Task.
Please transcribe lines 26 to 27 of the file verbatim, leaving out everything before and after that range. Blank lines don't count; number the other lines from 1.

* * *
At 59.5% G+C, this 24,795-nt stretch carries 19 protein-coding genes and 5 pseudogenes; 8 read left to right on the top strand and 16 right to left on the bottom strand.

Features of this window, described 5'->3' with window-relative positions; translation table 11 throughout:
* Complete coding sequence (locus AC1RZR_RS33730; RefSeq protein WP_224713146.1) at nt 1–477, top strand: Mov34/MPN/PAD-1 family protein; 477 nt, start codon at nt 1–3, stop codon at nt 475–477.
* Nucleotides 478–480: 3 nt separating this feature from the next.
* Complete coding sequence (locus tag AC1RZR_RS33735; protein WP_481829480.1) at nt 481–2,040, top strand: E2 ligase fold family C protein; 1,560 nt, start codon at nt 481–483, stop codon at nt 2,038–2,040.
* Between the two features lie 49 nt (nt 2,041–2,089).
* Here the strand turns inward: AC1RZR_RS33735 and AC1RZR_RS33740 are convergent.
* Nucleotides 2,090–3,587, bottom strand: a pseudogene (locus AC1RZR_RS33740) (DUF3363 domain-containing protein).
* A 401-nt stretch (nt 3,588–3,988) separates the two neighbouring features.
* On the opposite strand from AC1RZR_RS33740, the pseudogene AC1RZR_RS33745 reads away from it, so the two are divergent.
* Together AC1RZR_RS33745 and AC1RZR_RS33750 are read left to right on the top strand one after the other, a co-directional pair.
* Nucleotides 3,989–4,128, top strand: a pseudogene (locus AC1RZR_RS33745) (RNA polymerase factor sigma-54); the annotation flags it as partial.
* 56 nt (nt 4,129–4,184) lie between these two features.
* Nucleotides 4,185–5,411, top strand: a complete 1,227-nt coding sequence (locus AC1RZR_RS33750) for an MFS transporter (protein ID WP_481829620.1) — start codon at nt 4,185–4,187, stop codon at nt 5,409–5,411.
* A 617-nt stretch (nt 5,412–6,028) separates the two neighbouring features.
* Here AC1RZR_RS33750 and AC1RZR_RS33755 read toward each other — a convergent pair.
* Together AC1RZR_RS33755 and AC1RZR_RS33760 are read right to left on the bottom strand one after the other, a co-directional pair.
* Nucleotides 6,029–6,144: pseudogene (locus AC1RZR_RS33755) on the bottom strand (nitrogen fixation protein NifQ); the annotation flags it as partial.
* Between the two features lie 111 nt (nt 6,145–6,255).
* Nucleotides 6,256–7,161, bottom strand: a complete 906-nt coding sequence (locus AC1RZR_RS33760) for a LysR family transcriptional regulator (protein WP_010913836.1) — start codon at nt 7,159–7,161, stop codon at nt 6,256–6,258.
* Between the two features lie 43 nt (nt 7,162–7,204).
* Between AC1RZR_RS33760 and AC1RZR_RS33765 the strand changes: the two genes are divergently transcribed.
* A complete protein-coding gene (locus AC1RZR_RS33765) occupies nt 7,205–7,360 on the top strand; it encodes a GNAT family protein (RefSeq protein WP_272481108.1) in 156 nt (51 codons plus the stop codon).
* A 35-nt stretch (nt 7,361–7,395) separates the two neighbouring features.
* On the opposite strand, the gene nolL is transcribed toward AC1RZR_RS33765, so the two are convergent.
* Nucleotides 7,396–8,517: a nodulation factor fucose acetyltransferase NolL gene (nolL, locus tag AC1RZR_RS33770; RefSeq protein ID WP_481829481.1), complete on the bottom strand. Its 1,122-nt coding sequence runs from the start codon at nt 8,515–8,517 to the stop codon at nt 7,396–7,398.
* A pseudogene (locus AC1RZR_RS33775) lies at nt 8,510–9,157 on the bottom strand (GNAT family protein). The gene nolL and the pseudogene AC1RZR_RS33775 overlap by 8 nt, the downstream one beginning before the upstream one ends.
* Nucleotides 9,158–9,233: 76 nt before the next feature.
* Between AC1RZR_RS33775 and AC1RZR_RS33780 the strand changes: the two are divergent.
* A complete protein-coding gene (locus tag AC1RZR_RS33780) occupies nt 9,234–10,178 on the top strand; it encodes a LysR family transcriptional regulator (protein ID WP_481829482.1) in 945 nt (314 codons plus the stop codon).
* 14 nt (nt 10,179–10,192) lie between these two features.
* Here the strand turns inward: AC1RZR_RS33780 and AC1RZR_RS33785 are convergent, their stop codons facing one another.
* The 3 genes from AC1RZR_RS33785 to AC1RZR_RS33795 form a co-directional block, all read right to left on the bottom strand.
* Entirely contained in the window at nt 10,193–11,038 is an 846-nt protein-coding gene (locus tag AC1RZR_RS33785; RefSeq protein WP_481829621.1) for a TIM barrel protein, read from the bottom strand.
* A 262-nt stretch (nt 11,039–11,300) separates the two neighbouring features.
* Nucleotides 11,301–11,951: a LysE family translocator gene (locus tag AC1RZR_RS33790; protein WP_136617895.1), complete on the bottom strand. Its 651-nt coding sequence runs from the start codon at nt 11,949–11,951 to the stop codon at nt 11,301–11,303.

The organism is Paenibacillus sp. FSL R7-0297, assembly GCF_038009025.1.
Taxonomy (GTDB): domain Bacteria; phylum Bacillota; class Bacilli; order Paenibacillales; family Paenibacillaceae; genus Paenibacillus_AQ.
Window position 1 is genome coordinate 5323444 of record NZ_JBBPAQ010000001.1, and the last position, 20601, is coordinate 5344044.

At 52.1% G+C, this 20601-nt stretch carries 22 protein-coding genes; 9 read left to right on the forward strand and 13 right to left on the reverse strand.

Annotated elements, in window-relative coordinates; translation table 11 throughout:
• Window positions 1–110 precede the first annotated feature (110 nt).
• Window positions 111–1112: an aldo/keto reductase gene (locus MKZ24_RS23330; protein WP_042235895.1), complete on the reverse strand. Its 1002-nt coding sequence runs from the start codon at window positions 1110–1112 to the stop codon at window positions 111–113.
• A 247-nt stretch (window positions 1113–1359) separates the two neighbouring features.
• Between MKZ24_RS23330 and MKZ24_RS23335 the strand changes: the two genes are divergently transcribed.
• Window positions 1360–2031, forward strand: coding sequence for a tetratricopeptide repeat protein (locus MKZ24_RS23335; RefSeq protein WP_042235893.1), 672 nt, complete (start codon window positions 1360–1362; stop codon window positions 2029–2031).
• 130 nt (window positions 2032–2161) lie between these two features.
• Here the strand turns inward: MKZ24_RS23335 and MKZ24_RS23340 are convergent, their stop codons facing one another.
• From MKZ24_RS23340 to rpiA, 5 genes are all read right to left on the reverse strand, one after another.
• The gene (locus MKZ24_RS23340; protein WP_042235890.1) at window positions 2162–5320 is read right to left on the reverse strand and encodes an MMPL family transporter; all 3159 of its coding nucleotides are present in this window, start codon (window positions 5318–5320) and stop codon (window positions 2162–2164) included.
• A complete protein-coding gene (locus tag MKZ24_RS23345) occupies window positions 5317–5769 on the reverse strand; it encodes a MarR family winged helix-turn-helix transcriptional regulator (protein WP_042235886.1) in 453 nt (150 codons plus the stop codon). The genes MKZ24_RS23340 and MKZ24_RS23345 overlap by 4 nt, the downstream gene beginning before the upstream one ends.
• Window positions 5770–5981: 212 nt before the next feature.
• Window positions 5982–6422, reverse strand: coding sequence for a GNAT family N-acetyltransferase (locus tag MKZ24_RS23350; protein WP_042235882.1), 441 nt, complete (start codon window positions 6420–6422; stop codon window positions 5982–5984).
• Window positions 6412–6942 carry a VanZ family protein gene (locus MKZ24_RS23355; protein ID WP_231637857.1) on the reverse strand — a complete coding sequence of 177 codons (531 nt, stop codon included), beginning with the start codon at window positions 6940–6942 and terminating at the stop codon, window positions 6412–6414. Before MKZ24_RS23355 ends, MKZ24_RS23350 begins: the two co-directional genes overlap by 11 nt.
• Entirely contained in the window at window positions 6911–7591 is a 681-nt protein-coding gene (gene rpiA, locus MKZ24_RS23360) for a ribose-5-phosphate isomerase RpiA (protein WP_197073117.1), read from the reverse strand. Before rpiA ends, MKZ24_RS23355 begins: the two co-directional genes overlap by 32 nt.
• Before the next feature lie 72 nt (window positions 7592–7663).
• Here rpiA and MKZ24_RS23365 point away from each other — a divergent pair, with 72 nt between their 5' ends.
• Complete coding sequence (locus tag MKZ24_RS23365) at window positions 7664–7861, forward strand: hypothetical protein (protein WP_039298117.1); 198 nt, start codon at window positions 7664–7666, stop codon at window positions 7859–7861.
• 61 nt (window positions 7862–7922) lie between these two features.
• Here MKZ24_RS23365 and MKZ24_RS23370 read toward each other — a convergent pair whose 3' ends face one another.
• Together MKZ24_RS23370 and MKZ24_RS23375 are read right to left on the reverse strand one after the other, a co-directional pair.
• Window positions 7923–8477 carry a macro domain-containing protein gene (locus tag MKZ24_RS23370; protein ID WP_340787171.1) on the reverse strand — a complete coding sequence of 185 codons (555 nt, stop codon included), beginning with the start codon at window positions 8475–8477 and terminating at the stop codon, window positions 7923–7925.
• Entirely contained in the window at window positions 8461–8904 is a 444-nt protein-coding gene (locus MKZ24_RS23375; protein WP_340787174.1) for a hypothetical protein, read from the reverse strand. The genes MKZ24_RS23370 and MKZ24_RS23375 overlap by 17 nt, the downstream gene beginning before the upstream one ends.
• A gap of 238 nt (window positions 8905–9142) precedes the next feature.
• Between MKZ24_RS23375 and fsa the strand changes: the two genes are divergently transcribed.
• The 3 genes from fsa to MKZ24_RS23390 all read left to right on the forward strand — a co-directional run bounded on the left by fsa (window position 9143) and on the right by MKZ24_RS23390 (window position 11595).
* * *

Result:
* Nucleotides 7,396–8,517: a nodulation factor fucose acetyltransferase NolL gene (nolL, locus tag AC1RZR_RS33770; RefSeq protein ID WP_481829481.1), complete on the bottom strand. Its 1,122-nt coding sequence runs from the start codon at nt 8,515–8,517 to the stop codon at nt 7,396–7,398.
* A pseudogene (locus AC1RZR_RS33775) lies at nt 8,510–9,157 on the bottom strand (GNAT family protein). The gene nolL and the pseudogene AC1RZR_RS33775 overlap by 8 nt, the downstream one beginning before the upstream one ends.